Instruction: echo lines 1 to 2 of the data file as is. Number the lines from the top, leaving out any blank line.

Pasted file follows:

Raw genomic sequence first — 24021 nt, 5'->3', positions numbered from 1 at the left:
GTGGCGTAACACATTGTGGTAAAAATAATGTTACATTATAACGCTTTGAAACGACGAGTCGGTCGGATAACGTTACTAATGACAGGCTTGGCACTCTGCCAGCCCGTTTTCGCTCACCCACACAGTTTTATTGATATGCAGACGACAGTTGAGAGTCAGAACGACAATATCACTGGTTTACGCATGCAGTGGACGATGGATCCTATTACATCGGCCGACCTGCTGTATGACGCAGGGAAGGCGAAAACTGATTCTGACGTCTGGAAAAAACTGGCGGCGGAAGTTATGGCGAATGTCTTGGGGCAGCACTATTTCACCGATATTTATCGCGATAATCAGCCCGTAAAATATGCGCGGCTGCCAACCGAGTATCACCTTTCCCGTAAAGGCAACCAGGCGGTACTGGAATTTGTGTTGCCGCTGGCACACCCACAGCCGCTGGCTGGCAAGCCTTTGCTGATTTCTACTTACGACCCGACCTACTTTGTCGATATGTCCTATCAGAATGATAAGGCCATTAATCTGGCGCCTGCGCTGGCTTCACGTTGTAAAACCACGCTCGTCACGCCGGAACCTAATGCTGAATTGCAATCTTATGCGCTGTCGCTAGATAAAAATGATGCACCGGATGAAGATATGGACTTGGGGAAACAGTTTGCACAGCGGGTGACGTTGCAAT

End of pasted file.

Raw genomic sequence first — 24021 nt, 5'->3', positions numbered from 1 at the left:
GTGGCGTAACACATTGTGGTAAAAATAATGTTACATTATAACGCTTTGAAACGACGAGTCGGTCGGATAACGTTACTAATGACAGGCTTGGCACTCTGCCAGCCCGTTTTCGCTCACCCACACAGTTTTATTGATATGCAGACGACAGTTGAGAGTCAGAACGACAATATCACTGGTTTACGCATGCAGTGGACGATGGATCCTATTACATCGGCCGACCTGCTGTATGACGCAGGGAAGGCGAAAACTGATTCTGACGTCTGGAAAAAACTGGCGGCGGAAGTTATGGCGAATGTCTTGGGGCAGCACTATTTCACCGATATTTATCGCGATAATCAGCCCGTAAAATATGCGCGGCTGCCAACCGAGTATCACCTTTCCCGTAAAGGCAACCAGGCGGTACTGGAATTTGTGTTGCCGCTGGCACACCCACAGCCGCTGGCTGGCAAGCCTTTGCTGATTTCTACTTACGACCCGACCTACTTTGTCGATATGTCCTATCAGAATGATAAGGCCATTAATCTGGCGCCTGCGCTGGCTTCACGTTGTAAAACCACGCTCGTCACGCCGGAACCTAATGCTGAATTGCAATCTTATGCGCTGTCGCTAGATAAAAATGATGCACCGGATGAAGATATGGACTTGGGGAAACAGTTTGCACAGCGGGTGACGTTGCAAT